Outsell James Patterson

3 ways a professional writer is more than just a writer

Calling a professional writer a writer is like calling an MP a liar. Sure, lying is a big part of what they do, and their ability to lie well is the reason they’re an MP in the first place. But there’s a lot more to being an MP than lying. Making terrible decisions, evading taxes, and spending the taxpayers money on prostitutes.
 
Writing is only one part of being a professional writer. So, if you want to be one, you need to stop thinking of yourself as a writer only. Instead, start thinking of yourself as a business. One where you’re the boss, the management, the staff, even the outsourced cleaners. You do it all, without help. And it is hard.
 
Still, want to give it a try? Here are the key departments you’ll be running.
 
(Note: This article for those who want to self-publish. Those looking at the traditional route, please see 2006. When publishing houses were still relevant.)
 

Sales & Marketing

So you wrote a 70,000-word novel. Congratulations, you’ve completed the easy bit. Now try writing 140 characters one or two or ten times a day to promote yourself on Twitter. Not so easy.
 
Yourself? Yes, unless you’re planning to go all Harper Lee on us. Writing one book, waiting fifty years until it reaches legendary status in the literary world, then releasing a second. It’s yourself you need to be promoting, not your books.
 
Writing an endless stream of posts and blogs that all say “Read book X because it’s the shit” will interest no one. And get you as many book sales as family members you have who love you (none). Write about things that will interest your audience. Write often, and write as yourself. If people like you, they’ll be much more likely to buy your books.
 
Rather unlikeable? Consider an alter-ego (like I did), at least until you’re rich and famous.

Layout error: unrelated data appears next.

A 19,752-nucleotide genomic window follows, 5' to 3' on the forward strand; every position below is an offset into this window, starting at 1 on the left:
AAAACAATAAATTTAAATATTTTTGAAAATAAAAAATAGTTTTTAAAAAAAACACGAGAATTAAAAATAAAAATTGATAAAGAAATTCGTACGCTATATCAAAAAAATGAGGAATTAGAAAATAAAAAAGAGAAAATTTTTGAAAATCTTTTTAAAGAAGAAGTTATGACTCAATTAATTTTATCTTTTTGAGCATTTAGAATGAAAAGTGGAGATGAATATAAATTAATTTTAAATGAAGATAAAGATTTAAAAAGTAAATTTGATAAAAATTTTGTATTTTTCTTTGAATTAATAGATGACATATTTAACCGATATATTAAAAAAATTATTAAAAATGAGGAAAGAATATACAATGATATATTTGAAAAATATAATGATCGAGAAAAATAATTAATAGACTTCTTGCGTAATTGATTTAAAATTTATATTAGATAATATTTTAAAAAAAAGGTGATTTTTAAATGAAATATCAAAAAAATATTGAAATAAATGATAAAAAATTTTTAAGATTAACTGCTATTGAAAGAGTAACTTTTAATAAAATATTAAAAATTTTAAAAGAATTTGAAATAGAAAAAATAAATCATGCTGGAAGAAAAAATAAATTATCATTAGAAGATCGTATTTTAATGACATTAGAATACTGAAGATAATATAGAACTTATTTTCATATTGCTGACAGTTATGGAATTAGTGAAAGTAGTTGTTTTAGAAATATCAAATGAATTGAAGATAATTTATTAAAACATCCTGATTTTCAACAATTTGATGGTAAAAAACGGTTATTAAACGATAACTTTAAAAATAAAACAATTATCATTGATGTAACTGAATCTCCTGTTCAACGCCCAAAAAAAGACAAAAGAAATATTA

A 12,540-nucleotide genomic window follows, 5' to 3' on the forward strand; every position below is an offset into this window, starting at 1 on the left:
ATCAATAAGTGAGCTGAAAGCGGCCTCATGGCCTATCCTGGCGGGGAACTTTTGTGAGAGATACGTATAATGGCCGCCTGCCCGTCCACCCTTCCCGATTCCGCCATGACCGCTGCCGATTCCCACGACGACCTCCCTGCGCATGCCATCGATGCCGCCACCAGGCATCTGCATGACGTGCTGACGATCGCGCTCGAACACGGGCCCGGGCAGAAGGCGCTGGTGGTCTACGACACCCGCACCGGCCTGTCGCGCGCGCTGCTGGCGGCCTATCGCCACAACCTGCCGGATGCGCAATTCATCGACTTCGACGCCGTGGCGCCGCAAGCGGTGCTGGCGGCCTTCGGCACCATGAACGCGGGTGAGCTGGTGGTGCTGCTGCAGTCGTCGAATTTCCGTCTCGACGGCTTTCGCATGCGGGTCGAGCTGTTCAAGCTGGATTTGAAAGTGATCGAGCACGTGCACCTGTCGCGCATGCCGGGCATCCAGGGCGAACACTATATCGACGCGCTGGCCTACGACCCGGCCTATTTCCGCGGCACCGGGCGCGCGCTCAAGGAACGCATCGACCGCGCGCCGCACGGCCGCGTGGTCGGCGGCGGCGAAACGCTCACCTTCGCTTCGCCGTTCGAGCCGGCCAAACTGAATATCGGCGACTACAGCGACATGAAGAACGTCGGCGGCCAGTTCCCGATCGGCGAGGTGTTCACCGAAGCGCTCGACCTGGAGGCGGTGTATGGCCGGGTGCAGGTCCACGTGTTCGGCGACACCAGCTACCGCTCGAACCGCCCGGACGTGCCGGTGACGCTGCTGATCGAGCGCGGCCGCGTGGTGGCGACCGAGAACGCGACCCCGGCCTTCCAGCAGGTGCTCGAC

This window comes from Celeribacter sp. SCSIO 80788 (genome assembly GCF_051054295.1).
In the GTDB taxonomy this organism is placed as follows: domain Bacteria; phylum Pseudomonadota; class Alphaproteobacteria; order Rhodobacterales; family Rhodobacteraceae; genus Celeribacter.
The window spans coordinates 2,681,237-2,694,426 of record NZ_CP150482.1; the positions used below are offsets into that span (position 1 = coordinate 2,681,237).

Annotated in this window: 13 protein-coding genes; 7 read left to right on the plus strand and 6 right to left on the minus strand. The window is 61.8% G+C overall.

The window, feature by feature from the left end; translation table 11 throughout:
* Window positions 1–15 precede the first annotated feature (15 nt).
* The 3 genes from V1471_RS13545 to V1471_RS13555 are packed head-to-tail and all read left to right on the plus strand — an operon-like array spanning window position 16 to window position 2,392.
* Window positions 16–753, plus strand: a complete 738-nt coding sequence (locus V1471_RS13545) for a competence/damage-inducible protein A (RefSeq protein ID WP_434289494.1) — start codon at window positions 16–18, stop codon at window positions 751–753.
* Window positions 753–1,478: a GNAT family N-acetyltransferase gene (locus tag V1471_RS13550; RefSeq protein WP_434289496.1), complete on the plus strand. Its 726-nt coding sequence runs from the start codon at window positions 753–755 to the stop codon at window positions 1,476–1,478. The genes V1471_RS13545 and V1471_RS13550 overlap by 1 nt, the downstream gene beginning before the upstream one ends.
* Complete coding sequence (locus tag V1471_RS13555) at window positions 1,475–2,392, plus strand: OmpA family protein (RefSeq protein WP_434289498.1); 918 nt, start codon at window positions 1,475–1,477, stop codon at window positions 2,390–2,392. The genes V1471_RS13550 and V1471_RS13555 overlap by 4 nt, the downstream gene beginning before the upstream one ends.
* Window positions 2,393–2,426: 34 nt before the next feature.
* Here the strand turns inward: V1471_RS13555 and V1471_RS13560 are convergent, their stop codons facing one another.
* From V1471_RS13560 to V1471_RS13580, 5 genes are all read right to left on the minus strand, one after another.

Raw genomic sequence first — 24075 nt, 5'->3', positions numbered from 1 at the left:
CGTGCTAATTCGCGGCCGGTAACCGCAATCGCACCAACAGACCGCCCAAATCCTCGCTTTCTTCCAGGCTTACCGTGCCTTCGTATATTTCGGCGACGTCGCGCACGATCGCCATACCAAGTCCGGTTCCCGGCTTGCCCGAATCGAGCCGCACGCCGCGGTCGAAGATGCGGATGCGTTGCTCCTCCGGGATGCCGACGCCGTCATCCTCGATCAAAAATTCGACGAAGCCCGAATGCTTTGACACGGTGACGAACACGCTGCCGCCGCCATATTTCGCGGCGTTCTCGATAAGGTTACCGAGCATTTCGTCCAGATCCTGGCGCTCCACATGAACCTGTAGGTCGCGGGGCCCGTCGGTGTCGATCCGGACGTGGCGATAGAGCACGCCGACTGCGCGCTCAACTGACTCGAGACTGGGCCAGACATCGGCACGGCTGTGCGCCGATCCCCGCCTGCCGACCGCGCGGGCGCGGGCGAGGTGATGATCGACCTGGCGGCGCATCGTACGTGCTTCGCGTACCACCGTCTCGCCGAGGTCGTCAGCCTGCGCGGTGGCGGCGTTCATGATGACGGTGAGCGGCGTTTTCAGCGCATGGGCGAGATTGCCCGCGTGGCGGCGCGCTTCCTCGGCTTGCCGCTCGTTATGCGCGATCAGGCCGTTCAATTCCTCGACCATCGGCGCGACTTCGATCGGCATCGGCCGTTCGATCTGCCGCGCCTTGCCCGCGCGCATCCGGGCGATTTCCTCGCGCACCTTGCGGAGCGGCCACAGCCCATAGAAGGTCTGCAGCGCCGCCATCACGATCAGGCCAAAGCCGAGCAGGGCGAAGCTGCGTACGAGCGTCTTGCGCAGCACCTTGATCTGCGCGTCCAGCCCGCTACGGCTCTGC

Distribution

This is the easy bit but worry not; you can still get it wrong. With self-publishing, it’s far harder to get your books in the big stores. But that’s okay because they recently invented something called the internet.
 
Sites like Amazon (KDP) make it easy to turn your manuscript into an eBook. It doesn’t need to cost you a penny, because they take a cut of each book. Either 30 or 70%. Either of which gives you far more than a traditional publisher would.
 
Be careful though. With the rise of self-publishing came the rise of money grabbing dickheads. Those who will abuse your love of your book to get rich quick. NEVER go for a self-publisher that wants money up front for X quantity of books. It isn’t necessary. Want your books as hard copies? Go with Createspace (also Amazon) and you can without paying for any number of books.
 

Finance

If you get lucky like me, no one will ever want your books, but sometimes bad things happen. Your book may take off (especially if you have followed steps one and two. Promoting your book and distributing it online. Rather than from a cardboard box in your back garden.)
 
If a book does take off, all a sudden you’ll have an extra income. This means tax forms and giving money to the dreaded Government. Of course, you can always not pay tax on these extra earnings. Though, if you do take this route, there’ll be no complaining when you fuck up the bottom of your car on a pothole. You know, one the Government couldn’t afford to fill because of your tax evasion.
 
Got it?

Conclusion

Writing is fun. But, because you’re not allowed to make money from something that’s fun, the world’s gone and heaped all sorts of other crap on professional writers. A lot of people fall down stepping up from writing to working.
 
But, if you want to be a professional author, and quit your job dusting at the library and getting shouted at by Maggie for taking a sneak peek at the new Stephen King during work hours (guilty) then it’s time to open up Author Incorporated, and get businessing.
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International worst-selling author Mark Ayre has been writing since before he could pick up a pen (somehow). An author of mystery and suspense novels including the James Perry Series of mysteries.

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